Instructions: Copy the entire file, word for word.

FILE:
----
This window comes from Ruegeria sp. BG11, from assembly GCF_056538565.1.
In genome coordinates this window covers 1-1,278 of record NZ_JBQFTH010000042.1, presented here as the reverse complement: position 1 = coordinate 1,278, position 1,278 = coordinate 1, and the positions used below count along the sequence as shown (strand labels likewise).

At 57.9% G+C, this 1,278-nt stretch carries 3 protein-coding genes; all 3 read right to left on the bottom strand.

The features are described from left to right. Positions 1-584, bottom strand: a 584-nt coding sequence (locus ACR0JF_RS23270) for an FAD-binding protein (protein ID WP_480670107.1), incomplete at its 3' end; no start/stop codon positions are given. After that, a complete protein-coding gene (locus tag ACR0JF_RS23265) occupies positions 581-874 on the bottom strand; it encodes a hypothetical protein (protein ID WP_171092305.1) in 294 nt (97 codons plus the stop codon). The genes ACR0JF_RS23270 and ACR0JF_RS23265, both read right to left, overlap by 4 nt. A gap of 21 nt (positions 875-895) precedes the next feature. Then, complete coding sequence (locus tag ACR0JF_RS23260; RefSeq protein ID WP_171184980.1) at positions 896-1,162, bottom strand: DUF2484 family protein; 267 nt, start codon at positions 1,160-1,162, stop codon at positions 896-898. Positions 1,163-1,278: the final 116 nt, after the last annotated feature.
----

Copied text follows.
This window comes from Ruegeria sp. BG11, from assembly GCF_056538565.1.
In genome coordinates this window covers 1-1,278 of record NZ_JBQFTH010000042.1, presented here as the reverse complement: position 1 = coordinate 1,278, position 1,278 = coordinate 1, and the positions used below count along the sequence as shown (strand labels likewise).

At 57.9% G+C, this 1,278-nt stretch carries 3 protein-coding genes; all 3 read right to left on the bottom strand.

The features are described from left to right. Positions 1-584, bottom strand: a 584-nt coding sequence (locus ACR0JF_RS23270) for an FAD-binding protein (protein ID WP_480670107.1), incomplete at its 3' end; no start/stop codon positions are given. After that, a complete protein-coding gene (locus tag ACR0JF_RS23265) occupies positions 581-874 on the bottom strand; it encodes a hypothetical protein (protein ID WP_171092305.1) in 294 nt (97 codons plus the stop codon). The genes ACR0JF_RS23270 and ACR0JF_RS23265, both read right to left, overlap by 4 nt. A gap of 21 nt (positions 875-895) precedes the next feature. Then, complete coding sequence (locus tag ACR0JF_RS23260; RefSeq protein ID WP_171184980.1) at positions 896-1,162, bottom strand: DUF2484 family protein; 267 nt, start codon at positions 1,160-1,162, stop codon at positions 896-898. Positions 1,163-1,278: the final 116 nt, after the last annotated feature.